By Arab News
By Osama Al Sharif
Speculations on the possibility of Israel carrying out a pre-emptive strike against Iranian nuclear sites soon are rife to the extent that a number of Israeli commentators have openly asked President Barack Obama to intervene to stop Prime Minister Benjamin Netanyahu and Defense Minister Ehud Barak in their tracks.
Earlier this week chief political columnist for Haaretz newspaper, Akiva Eldar wrote: “If the Americans are so fearful of ‘a second Holocaust,’ and feel that they have exhausted the diplomatic option, will they kindly go into action against Iran themselves? If Obama is opposed to a military solution, then he must stop the duo of Netanyahu and Barak before it is too late.”
Another op-ed by Uri Bar-Yosef, a professor at Haifa University, appeared in Ynetnews, Israel’s largest and most popular news website, described Netanyahu and Barak as “Israel’s reckless duo.” In the writer’s view the prime minister “proves that he is playing with Israel’s future and is failing to understand the basic rules of the game. And if this is the kind of judgment he shows when weighing a fateful military move, which Israel’s top defense officials don’t support, there is no escaping the conclusion that Netanyahu too lacks judgment and is reckless.”
There are strong indications in Israel that Netanyahu and Barak have approved a secret plan to launch a military strike against Iranian nuclear installations along the lines of an aerial attack that destroyed Iraq’s nuclear reactor in Osirak in 1981. A report by the International Atomic Energy Agency (IAEA), to be submitted this week, will say that Iran is on “the threshold” of making a nuclear warhead small enough to be put on top of a ballistic missile, according to the Washington Post which has received leaked parts of the confidential study.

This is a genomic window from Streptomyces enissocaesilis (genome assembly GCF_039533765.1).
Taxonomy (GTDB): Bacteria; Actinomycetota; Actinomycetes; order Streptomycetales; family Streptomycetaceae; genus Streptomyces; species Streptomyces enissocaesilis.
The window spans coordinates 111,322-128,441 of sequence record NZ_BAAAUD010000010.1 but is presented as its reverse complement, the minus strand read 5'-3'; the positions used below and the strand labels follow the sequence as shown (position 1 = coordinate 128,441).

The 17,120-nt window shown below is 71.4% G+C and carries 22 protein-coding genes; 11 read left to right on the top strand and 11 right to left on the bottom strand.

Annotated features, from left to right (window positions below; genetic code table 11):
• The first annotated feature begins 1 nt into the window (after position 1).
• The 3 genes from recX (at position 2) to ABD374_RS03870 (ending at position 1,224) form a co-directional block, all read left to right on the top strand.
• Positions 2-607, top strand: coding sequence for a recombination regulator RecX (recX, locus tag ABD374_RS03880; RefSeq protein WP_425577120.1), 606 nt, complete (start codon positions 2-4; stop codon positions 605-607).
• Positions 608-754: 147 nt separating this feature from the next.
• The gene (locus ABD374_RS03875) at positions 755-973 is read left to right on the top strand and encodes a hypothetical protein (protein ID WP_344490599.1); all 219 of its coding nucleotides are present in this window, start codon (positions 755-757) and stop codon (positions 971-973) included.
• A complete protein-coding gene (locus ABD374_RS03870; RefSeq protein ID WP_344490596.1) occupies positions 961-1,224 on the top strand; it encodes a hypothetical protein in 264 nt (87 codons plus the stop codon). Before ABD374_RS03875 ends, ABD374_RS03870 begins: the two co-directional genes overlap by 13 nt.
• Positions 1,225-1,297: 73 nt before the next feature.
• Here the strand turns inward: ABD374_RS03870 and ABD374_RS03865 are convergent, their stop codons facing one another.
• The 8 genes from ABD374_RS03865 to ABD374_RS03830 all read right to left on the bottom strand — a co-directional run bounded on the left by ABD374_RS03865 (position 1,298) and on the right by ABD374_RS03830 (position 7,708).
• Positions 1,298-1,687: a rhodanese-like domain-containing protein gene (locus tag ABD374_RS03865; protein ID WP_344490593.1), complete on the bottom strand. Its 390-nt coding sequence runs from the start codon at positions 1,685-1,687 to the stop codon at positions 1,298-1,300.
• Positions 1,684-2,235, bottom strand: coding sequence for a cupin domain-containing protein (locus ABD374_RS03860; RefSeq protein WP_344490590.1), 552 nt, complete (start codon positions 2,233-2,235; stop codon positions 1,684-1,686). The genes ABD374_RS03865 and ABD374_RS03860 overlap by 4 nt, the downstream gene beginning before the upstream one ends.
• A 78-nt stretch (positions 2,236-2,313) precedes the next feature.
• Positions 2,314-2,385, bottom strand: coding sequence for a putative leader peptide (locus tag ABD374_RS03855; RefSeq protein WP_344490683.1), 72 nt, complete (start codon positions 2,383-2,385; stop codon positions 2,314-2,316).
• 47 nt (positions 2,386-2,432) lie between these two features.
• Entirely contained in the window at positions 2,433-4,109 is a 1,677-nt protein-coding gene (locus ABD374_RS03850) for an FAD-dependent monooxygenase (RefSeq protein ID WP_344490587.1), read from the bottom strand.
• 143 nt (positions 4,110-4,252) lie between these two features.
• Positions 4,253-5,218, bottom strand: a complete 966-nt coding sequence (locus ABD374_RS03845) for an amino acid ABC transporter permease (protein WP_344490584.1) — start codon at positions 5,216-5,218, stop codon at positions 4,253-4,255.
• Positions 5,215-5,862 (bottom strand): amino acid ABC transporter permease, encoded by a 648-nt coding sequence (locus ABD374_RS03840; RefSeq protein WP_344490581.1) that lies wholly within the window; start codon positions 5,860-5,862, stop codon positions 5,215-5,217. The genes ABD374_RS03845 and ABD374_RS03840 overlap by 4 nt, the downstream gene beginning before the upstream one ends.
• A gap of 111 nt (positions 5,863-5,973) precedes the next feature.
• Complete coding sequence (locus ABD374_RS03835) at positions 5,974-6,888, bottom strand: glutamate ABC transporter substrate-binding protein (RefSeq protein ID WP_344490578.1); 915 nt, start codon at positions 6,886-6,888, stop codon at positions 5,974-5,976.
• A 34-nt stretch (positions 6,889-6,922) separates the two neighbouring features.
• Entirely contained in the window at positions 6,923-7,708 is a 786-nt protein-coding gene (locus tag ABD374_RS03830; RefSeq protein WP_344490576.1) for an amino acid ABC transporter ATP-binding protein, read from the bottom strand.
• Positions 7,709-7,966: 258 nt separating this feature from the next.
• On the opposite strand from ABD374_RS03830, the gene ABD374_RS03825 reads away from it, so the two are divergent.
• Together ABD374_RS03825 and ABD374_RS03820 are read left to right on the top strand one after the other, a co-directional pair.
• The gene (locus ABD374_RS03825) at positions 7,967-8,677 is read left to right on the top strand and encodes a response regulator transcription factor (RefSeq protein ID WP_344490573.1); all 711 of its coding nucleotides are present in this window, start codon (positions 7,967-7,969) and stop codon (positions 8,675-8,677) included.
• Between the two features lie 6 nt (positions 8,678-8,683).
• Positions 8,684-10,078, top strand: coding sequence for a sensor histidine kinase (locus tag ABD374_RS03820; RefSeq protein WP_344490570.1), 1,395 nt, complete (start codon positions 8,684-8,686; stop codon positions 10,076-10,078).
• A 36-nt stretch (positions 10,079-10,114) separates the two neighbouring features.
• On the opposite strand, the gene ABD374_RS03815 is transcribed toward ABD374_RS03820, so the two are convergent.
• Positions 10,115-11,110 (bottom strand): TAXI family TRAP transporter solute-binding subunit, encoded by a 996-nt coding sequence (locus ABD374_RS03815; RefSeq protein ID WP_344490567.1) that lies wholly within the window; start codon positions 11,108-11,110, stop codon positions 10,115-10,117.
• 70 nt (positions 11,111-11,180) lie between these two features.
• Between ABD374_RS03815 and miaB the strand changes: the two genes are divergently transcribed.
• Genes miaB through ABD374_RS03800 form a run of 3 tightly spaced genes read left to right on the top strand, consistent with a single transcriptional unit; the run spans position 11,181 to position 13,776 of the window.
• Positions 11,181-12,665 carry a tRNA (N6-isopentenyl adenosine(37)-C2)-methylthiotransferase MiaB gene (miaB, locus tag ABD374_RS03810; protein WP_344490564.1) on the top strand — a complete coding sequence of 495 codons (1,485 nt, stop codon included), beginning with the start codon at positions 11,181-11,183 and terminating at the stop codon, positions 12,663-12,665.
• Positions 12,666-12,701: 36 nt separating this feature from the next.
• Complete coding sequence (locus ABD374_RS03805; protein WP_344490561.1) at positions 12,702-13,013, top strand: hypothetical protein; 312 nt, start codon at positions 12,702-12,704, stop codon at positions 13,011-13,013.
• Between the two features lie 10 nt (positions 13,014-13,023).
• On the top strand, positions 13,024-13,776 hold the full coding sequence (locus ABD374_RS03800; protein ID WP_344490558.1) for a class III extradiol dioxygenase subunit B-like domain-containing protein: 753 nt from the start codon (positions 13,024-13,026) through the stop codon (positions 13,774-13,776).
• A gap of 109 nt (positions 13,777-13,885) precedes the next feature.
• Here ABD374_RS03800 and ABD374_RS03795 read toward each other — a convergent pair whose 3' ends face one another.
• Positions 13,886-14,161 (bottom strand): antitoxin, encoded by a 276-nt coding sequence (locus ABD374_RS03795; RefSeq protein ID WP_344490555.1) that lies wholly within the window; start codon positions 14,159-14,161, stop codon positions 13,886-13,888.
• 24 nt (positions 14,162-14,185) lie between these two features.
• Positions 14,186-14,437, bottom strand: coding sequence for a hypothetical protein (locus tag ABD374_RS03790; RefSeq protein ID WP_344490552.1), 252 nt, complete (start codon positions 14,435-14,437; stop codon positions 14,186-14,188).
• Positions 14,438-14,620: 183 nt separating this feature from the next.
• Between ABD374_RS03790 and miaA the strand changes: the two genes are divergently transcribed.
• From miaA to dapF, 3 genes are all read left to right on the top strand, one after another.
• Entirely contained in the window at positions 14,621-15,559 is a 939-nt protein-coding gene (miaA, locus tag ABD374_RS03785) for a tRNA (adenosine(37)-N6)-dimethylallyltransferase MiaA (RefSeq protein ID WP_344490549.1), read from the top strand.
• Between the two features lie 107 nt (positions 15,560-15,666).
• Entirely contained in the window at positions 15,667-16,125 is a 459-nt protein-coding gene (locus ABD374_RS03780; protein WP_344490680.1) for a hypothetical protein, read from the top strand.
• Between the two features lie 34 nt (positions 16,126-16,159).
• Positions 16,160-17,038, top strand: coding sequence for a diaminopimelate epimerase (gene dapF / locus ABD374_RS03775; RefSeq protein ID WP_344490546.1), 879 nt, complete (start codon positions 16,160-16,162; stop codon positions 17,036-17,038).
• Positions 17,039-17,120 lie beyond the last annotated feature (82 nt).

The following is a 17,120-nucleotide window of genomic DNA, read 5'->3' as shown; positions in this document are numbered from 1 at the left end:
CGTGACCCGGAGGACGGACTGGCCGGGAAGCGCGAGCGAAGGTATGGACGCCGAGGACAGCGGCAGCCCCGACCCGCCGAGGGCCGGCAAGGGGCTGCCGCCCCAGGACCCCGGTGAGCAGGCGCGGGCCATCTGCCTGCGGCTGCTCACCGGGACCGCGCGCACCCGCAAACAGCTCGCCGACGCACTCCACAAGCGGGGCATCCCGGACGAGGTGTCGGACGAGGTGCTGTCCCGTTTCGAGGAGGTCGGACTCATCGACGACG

The IAEA’s conclusions, which Iran has refuted, claiming they are based on fabricated evidence, will almost certainly revive tensions between Western capitals and Tehran. But what worries some Israelis, and others, is that the report could provide Israel with the excuse to go ahead with its plan to attack Iran.
An Israeli strike will certainly be reckless and not only because of what it could invite in the form of a response from Tehran. It could trigger a dangerous chain reaction in an unstable region. These are unpredictable times and it will be wrong to compare Iraq’s situation in the 1980s with Iran today. The world and the region have changed since then. The Israeli move will initiate a domino effect that could unleash a vicious cycle of violence and chaos.
Iran’s nuclear ambitions and the true objectives of its program remain a cause of concern for the region and the world. The IAEA’s report will heighten these concerns, but its conclusions need to be verified before the international community agrees on a unified response. Diplomacy and sanctions must remain the cornerstone of any strategy until Tehran’s intentions are clarified and tested. Resort to military action must be the last choice and it is imperative that it rests on legitimacy and common action.